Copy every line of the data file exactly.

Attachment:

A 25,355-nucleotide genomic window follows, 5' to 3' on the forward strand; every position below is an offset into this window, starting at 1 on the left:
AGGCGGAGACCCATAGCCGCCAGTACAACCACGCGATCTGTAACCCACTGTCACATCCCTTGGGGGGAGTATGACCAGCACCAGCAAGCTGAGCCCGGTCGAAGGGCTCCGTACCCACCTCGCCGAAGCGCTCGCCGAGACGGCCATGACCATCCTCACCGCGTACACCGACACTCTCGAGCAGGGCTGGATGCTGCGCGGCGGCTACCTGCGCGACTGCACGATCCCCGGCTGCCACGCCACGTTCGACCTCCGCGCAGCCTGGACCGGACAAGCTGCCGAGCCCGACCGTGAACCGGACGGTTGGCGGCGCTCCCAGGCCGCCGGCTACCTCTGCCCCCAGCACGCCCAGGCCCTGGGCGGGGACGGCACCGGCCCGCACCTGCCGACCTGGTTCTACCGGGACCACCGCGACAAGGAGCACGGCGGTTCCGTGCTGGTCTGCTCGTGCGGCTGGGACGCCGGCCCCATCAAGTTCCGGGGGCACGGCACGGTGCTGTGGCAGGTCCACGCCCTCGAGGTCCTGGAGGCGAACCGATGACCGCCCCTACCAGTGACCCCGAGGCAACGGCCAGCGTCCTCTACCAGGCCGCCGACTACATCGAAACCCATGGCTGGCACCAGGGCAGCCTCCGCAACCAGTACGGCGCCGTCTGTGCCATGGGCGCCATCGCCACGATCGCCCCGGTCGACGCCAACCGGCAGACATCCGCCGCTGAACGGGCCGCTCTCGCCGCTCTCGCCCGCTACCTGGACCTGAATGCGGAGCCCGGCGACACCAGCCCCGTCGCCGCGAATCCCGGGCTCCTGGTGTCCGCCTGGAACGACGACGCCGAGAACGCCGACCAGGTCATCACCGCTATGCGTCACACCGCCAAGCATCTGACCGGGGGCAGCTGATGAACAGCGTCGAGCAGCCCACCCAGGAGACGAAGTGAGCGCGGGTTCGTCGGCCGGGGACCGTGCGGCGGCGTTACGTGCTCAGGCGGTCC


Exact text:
A 25,355-nucleotide genomic window follows, 5' to 3' on the forward strand; every position below is an offset into this window, starting at 1 on the left:
AGGCGGAGACCCATAGCCGCCAGTACAACCACGCGATCTGTAACCCACTGTCACATCCCTTGGGGGGAGTATGACCAGCACCAGCAAGCTGAGCCCGGTCGAAGGGCTCCGTACCCACCTCGCCGAAGCGCTCGCCGAGACGGCCATGACCATCCTCACCGCGTACACCGACACTCTCGAGCAGGGCTGGATGCTGCGCGGCGGCTACCTGCGCGACTGCACGATCCCCGGCTGCCACGCCACGTTCGACCTCCGCGCAGCCTGGACCGGACAAGCTGCCGAGCCCGACCGTGAACCGGACGGTTGGCGGCGCTCCCAGGCCGCCGGCTACCTCTGCCCCCAGCACGCCCAGGCCCTGGGCGGGGACGGCACCGGCCCGCACCTGCCGACCTGGTTCTACCGGGACCACCGCGACAAGGAGCACGGCGGTTCCGTGCTGGTCTGCTCGTGCGGCTGGGACGCCGGCCCCATCAAGTTCCGGGGGCACGGCACGGTGCTGTGGCAGGTCCACGCCCTCGAGGTCCTGGAGGCGAACCGATGACCGCCCCTACCAGTGACCCCGAGGCAACGGCCAGCGTCCTCTACCAGGCCGCCGACTACATCGAAACCCATGGCTGGCACCAGGGCAGCCTCCGCAACCAGTACGGCGCCGTCTGTGCCATGGGCGCCATCGCCACGATCGCCCCGGTCGACGCCAACCGGCAGACATCCGCCGCTGAACGGGCCGCTCTCGCCGCTCTCGCCCGCTACCTGGACCTGAATGCGGAGCCCGGCGACACCAGCCCCGTCGCCGCGAATCCCGGGCTCCTGGTGTCCGCCTGGAACGACGACGCCGAGAACGCCGACCAGGTCATCACCGCTATGCGTCACACCGCCAAGCATCTGACCGGGGGCAGCTGATGAACAGCGTCGAGCAGCCCACCCAGGAGACGAAGTGAGCGCGGGTTCGTCGGCCGGGGACCGTGCGGCGGCGTTACGTGCTCAGGCGGTCC